Is your small business expanding to the point that it’s time to hire more staff? Many entrepreneurs have discovered the benefits of outsourcing, which include lower labor costs and access to skills. Bringing outsourced staff into your team allows you to focus on core business activities. But before you can do that, you need to ensure that your new team member has everything they need to be efficient and productive. Here are tips for onboarding your outsourced employees:
1. Document your processes
Beyond showing your outsourced employee their tasks via video conference, a call, and screen sharing, it helps your new team member to have your processes in a document that they can refer to anytime they need to. If possible, document your processes through a video with voice narration.
Creating these training materials will benefit you in the future; you will have them ready if you need to hire more staff. And you can also revisit them when you recognize there may be gaps in your processes.
2. Establish a communication method
Often, business owners hire outsourced staff from different countries. And different time zones can make it challenging for your new team member to join you during your regular office hours. If you don’t require the new staff to commit to the same working hours as yours and practice time flexibility, establish a communication method so that you are within reach. You may even decide on a time window during which you are both online. Decide if your primary communication method will be through chat messaging on a specific platform or email. You may even consider establishing scheduled check-ins and sending calendar invites to ensure attendance. Deciding on a specific communication method based on urgency will also help, such as phone calls for emergencies and emails for less time-critical messages.
3. Give them the tools for success
Many people who provide outsourced services already have the hardware necessary to perform their tasks, such as a laptop, desktop, headset, and so on. But if your processes require specific programs, you should provide them with any relevant software and tools. This may involve giving them access to shared tools, drives, and platforms.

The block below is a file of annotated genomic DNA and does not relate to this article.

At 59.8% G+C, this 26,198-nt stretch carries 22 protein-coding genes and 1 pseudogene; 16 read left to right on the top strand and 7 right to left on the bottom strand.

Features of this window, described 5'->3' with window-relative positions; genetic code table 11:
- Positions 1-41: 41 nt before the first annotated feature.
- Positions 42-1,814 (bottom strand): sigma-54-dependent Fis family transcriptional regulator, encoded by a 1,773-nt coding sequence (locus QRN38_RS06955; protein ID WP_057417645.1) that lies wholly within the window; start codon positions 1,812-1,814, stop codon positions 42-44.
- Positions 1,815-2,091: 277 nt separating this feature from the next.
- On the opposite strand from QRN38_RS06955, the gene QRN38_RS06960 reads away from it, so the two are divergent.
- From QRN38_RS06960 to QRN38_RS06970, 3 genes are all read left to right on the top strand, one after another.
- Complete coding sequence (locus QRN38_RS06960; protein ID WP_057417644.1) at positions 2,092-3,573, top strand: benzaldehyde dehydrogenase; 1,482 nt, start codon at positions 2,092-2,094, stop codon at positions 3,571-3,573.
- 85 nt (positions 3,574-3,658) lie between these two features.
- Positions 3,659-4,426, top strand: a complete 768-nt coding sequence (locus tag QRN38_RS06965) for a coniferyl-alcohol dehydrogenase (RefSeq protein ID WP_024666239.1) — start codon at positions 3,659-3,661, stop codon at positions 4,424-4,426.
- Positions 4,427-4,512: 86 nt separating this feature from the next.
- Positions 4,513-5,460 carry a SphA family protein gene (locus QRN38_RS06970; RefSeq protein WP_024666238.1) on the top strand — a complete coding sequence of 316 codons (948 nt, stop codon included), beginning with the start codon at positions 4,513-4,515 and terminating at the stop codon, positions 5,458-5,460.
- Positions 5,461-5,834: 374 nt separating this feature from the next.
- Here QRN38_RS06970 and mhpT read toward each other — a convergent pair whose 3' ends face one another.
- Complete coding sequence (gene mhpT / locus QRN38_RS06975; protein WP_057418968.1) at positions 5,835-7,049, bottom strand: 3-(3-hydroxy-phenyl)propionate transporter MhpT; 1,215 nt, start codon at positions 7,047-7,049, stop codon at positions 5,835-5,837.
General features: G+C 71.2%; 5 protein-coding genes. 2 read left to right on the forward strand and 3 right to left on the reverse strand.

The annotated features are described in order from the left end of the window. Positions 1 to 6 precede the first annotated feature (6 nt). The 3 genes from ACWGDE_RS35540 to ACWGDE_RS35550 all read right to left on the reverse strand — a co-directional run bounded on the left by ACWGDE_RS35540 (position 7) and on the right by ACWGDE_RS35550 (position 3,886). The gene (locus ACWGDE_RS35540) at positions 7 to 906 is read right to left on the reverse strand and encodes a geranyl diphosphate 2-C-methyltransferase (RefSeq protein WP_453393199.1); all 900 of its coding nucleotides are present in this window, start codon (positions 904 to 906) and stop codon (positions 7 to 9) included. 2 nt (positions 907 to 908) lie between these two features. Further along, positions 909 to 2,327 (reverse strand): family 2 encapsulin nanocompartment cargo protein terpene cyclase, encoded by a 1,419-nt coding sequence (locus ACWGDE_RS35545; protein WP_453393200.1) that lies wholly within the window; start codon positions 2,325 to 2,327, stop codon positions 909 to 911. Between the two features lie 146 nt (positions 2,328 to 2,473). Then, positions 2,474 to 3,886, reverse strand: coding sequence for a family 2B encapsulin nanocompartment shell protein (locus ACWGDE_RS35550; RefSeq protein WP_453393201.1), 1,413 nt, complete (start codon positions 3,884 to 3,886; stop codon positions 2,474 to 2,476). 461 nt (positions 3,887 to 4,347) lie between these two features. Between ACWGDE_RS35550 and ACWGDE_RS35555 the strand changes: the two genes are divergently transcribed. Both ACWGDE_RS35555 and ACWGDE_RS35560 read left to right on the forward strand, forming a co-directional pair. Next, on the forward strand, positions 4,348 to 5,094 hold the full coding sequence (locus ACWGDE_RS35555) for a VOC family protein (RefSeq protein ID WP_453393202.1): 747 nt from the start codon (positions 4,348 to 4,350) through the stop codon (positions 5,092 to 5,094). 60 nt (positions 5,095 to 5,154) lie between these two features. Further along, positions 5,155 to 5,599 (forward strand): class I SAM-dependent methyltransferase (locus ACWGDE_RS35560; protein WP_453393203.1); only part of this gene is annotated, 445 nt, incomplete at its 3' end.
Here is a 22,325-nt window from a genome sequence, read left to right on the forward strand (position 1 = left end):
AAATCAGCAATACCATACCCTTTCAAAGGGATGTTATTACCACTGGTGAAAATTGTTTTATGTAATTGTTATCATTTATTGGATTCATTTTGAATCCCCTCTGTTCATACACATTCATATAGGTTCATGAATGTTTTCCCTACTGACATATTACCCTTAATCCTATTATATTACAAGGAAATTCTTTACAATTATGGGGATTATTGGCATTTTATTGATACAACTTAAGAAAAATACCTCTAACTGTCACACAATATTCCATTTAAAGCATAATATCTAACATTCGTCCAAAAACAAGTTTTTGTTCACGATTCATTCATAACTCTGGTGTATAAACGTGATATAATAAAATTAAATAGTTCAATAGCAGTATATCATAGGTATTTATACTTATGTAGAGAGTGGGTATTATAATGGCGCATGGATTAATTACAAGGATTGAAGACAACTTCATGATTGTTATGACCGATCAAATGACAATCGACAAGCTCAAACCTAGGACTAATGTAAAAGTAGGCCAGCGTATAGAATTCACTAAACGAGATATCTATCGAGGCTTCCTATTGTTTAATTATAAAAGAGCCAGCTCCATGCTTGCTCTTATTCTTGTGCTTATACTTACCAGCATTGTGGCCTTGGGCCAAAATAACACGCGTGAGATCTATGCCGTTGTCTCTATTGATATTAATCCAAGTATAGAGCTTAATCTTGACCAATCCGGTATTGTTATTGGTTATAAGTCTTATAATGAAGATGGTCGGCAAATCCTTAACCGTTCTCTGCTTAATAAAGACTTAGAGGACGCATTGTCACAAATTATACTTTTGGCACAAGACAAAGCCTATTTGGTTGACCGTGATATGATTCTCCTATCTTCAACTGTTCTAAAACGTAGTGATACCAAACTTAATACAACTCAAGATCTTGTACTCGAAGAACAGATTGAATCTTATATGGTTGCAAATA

4. Partner them with an existing team member
Partnering your outsourced employee with a member of your existing staff can help build relationships, making the new employee feel like a part of the team even if they’re only interacting with you remotely. An existing team member will also be able to share their best practices, helping the outsourced staff not only learn about your processes better but also increase their productivity.
If you don’t have any existing team members, it may be necessary for you to take the time to shadow your new employee until you feel confident they can work on their own.
5. Be available for questions
No matter how skilled and experienced your new team member is, they will likely have questions about their tasks because of the unique nature of your company. You may have different processes and preferences. Be available for their questions in the beginning to help speed up their learning. In the first week or two, ask them each day if they have any questions. A time will come when they have completely integrated into your team, allowing you to step back and focus on high-value leadership tasks.
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